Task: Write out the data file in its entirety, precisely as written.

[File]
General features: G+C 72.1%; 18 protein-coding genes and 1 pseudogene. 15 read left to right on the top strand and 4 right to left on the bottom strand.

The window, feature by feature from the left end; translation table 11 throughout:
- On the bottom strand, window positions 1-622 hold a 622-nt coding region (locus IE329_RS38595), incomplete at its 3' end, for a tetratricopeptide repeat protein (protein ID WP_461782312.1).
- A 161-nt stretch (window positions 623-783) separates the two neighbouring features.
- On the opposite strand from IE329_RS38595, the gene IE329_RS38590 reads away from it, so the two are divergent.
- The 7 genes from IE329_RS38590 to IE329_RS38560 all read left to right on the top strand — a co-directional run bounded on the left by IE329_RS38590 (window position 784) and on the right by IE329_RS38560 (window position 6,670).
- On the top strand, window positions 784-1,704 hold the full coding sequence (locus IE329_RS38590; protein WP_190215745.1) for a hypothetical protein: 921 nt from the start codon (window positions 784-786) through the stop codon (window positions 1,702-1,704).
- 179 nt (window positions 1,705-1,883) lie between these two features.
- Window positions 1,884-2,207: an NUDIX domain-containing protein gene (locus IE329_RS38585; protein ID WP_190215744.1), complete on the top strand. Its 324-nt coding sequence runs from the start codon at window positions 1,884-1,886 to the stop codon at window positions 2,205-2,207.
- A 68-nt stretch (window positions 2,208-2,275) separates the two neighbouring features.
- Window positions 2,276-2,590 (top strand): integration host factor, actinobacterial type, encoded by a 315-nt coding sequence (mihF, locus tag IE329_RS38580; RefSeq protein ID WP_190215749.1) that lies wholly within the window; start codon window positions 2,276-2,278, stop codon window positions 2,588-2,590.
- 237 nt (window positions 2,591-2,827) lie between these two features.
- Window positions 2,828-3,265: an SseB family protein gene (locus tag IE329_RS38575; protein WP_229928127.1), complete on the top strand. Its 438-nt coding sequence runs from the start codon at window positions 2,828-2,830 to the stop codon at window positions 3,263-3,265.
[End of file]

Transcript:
General features: G+C 72.1%; 18 protein-coding genes and 1 pseudogene. 15 read left to right on the top strand and 4 right to left on the bottom strand.

The window, feature by feature from the left end; translation table 11 throughout:
- On the bottom strand, window positions 1-622 hold a 622-nt coding region (locus IE329_RS38595), incomplete at its 3' end, for a tetratricopeptide repeat protein (protein ID WP_461782312.1).
- A 161-nt stretch (window positions 623-783) separates the two neighbouring features.
- On the opposite strand from IE329_RS38595, the gene IE329_RS38590 reads away from it, so the two are divergent.
- The 7 genes from IE329_RS38590 to IE329_RS38560 all read left to right on the top strand — a co-directional run bounded on the left by IE329_RS38590 (window position 784) and on the right by IE329_RS38560 (window position 6,670).
- On the top strand, window positions 784-1,704 hold the full coding sequence (locus IE329_RS38590; protein WP_190215745.1) for a hypothetical protein: 921 nt from the start codon (window positions 784-786) through the stop codon (window positions 1,702-1,704).
- 179 nt (window positions 1,705-1,883) lie between these two features.
- Window positions 1,884-2,207: an NUDIX domain-containing protein gene (locus IE329_RS38585; protein ID WP_190215744.1), complete on the top strand. Its 324-nt coding sequence runs from the start codon at window positions 1,884-1,886 to the stop codon at window positions 2,205-2,207.
- A 68-nt stretch (window positions 2,208-2,275) separates the two neighbouring features.
- Window positions 2,276-2,590 (top strand): integration host factor, actinobacterial type, encoded by a 315-nt coding sequence (mihF, locus tag IE329_RS38580; RefSeq protein ID WP_190215749.1) that lies wholly within the window; start codon window positions 2,276-2,278, stop codon window positions 2,588-2,590.
- 237 nt (window positions 2,591-2,827) lie between these two features.
- Window positions 2,828-3,265: an SseB family protein gene (locus tag IE329_RS38575; protein WP_229928127.1), complete on the top strand. Its 438-nt coding sequence runs from the start codon at window positions 2,828-2,830 to the stop codon at window positions 3,263-3,265.